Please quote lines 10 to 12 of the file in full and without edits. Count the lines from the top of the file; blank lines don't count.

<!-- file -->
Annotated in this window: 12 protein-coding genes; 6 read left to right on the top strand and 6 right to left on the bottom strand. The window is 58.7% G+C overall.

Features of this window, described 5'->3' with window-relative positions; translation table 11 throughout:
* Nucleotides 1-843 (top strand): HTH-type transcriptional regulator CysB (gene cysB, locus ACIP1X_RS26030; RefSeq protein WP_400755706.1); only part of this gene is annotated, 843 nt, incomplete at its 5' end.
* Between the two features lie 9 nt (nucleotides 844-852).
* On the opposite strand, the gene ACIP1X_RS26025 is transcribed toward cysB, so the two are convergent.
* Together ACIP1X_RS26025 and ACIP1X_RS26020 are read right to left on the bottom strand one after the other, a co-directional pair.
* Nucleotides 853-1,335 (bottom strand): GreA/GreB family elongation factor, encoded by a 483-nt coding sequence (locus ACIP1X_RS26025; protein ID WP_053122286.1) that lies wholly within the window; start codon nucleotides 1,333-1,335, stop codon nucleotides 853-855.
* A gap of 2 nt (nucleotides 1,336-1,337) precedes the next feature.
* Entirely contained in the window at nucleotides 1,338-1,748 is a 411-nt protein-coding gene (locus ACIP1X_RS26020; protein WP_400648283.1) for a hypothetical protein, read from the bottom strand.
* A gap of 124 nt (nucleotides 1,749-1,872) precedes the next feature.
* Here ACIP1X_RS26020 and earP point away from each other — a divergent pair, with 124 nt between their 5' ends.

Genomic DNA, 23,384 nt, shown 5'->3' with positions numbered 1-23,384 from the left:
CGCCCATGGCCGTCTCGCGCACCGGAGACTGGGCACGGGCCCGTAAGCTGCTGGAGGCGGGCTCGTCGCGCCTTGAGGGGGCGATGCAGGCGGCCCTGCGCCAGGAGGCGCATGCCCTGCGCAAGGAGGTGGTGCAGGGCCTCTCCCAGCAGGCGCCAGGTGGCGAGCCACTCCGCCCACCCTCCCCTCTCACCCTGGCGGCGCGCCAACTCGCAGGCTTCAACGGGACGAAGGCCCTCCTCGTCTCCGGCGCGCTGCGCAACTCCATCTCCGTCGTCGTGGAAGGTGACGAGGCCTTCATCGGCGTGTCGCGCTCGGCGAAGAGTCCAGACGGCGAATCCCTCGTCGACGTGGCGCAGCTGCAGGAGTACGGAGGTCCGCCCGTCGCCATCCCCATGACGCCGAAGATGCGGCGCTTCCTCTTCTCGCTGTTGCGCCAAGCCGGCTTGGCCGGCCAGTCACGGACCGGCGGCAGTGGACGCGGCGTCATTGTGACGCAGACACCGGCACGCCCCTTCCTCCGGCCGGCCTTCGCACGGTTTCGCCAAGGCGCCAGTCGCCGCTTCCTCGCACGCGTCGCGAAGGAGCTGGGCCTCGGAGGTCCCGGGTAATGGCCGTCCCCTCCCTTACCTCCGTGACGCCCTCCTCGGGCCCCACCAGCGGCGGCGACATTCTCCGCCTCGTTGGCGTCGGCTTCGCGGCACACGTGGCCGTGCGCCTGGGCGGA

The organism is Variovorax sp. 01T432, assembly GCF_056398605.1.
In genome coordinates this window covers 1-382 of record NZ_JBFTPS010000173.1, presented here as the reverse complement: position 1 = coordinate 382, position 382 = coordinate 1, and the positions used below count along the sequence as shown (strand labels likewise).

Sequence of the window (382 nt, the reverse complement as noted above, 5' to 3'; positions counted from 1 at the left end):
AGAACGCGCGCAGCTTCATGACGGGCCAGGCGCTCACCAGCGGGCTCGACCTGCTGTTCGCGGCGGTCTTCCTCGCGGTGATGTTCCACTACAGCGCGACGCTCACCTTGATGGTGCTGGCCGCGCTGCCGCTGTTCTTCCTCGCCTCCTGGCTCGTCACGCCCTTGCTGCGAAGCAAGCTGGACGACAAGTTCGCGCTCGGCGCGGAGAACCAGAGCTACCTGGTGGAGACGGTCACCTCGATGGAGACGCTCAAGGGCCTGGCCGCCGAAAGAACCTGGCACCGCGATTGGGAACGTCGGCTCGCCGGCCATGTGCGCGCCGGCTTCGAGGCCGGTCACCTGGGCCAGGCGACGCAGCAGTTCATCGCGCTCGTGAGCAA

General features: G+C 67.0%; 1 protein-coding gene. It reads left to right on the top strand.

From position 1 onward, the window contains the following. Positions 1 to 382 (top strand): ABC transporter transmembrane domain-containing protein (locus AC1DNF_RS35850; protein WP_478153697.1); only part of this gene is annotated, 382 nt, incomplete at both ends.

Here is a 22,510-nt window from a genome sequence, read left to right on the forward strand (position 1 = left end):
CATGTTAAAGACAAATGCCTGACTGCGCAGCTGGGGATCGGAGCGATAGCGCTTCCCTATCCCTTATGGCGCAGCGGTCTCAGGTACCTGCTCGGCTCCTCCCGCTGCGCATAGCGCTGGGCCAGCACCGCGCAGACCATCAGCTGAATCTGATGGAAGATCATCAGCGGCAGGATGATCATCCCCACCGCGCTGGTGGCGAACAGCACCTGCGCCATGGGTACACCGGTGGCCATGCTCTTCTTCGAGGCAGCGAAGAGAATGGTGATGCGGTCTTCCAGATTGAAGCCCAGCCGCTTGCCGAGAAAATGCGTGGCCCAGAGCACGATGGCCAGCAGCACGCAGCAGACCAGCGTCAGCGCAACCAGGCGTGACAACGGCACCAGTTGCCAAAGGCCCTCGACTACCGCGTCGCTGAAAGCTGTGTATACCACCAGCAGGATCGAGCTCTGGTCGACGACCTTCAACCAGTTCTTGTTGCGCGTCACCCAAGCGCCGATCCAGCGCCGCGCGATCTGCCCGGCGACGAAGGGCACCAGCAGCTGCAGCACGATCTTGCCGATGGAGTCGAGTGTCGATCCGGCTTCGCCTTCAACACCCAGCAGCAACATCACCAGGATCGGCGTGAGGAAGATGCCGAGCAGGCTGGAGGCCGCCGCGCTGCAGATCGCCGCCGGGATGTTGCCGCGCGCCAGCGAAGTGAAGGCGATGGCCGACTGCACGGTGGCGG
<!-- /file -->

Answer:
* A gap of 124 nt (nucleotides 1,749-1,872) precedes the next feature.
* Here ACIP1X_RS26020 and earP point away from each other — a divergent pair, with 124 nt between their 5' ends.

Genomic DNA, 23,384 nt, shown 5'->3' with positions numbered 1-23,384 from the left: